King, Jr., Rosa Parks, and Colin Powell. Each has significantly influenced not only the African-American community, but all of American society. What would have happened, however, if any
of these individuals had tried to be "just like" one of their predecessors?
Role Models and Heroes #14 Basic Level
Based on the previous activity, some might question whether we should have role models and heroes. Discuss this issue as a family or class. Why can role models or heroes be a positive influence? Why can role models and heroes be a negative influence?
Supply each child or student with a sheet of posterboard, scissors, glue, markers or colored pencils, and materials for research. Ask each one to choose one role model, then create a poster which bears the person's name and function, dates of birth and death (if applicabe), drawings or pictures (Remind children to ask permission before cutting pictures out of books or magazines!) of the person, a character quality embodied by that person, and three or more examples of the person demonstrating the chosen character quality.
To add greater critical thinking opportunities to this activity, you might also ask participants to
list three aspects of this person's life which others should not emulate.
Black History Month Quilt #12 Basic Level
. Purchase or obtain from your local library age-appropriate biographies of influential African-America including (but not limited to) the following: Benjamin Banneker, Phyllis Wheatley,
Elijah McCoy, Harriet Tubman, Frederick Douglass, George Washington Carver, Booker T.
Washington, Samuel Morris, Dred Scott, Matthew Henson, Garrett A. Morgan, James Weldon
Johnson, Mary Mcleod Bethune, Marian Anderson, Mahalia Jackson, Martin Luther King, Jr.,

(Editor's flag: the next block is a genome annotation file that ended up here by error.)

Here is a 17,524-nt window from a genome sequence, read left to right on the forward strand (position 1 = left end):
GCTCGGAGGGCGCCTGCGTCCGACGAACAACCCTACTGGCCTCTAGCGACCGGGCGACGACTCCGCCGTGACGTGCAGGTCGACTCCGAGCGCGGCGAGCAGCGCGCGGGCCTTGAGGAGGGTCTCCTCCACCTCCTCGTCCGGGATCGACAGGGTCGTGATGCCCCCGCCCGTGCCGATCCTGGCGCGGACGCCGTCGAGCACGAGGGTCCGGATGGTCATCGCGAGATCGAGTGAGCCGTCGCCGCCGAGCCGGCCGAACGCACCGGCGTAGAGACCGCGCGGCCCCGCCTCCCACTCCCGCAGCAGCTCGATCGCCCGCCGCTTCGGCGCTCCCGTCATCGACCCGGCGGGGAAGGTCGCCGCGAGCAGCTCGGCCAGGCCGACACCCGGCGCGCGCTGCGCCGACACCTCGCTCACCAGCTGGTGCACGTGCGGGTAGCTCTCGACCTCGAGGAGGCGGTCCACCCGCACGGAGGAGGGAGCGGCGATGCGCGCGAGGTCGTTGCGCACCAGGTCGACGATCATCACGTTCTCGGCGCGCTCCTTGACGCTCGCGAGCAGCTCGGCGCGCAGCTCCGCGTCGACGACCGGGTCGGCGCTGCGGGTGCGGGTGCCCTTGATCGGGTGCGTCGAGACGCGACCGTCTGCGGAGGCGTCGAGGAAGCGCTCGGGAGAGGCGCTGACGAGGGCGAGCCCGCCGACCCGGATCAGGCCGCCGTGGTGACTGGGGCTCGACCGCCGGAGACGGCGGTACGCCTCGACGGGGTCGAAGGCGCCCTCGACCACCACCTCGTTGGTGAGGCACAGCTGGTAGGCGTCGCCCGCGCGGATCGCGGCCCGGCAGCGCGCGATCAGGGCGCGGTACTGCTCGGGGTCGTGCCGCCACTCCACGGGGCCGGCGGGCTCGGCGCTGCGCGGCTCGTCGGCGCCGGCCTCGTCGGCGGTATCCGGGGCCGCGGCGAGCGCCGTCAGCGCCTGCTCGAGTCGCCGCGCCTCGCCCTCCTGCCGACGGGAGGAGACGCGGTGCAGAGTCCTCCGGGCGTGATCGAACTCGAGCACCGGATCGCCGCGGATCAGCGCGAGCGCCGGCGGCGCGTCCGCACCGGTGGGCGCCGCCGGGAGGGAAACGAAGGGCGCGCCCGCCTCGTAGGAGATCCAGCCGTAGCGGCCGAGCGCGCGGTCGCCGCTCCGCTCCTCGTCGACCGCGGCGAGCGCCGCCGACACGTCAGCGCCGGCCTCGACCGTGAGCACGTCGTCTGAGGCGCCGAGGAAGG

and Colin Powell. Let children choose one or more biographies to read, then encourage them to
draw a picture based on one scene from the life of each person about whom they have read.
Mount each picture on a larger sheet of colored paper, and attach pages to wall to form a quilt of
Poem: # 15 Basic Level
Martin Luther King, Jr.
You faced injustice, hate and strife.
You fought for what should be.
You risked and finally gave your life,
So others could be free.
You could have hated, but you chose
To love and understand,
Rejecting violence to oppose
An evil in our land.
You'd not inflame, but still inspire,
With hope that wouldn't yield.
You called for boycotts, not for fire,
With faith your only shield.
You marched in protest for the poor
Of every shade and hue.
So many hardships you'd endure
For those who needed you.
You stirred a nation's heart and mind;
Your message still is clear:
That color's not how we're defined.
Your memory's always near.
Each year your birth's a holiday.
The nation honors you,
And wonders when we'll see the day
Your dream at last comes true.
1. What are the important points that the author makes in the poem. Summarize the poem in your own words.
2. Most, but not all, people believe that Dr. King deserves a holiday in his honor. What do you think, and why?
Copyright 1998 RHL
LOOK AT ME! #11 Basic Level
What you need:
Flip charts, pens, crayons or paints. One hour.
How to do it:
Divide the children into pairs.
One child lies flat on a long sheet of paper.
The other child draws around the child on the paper.
The child lies on the floor next to their outline. The other child can add details to the outline. For example, details of the face, color of hair, clothing.
Each child can then present the picture of their partners, explaining what he/she discovered
about this person.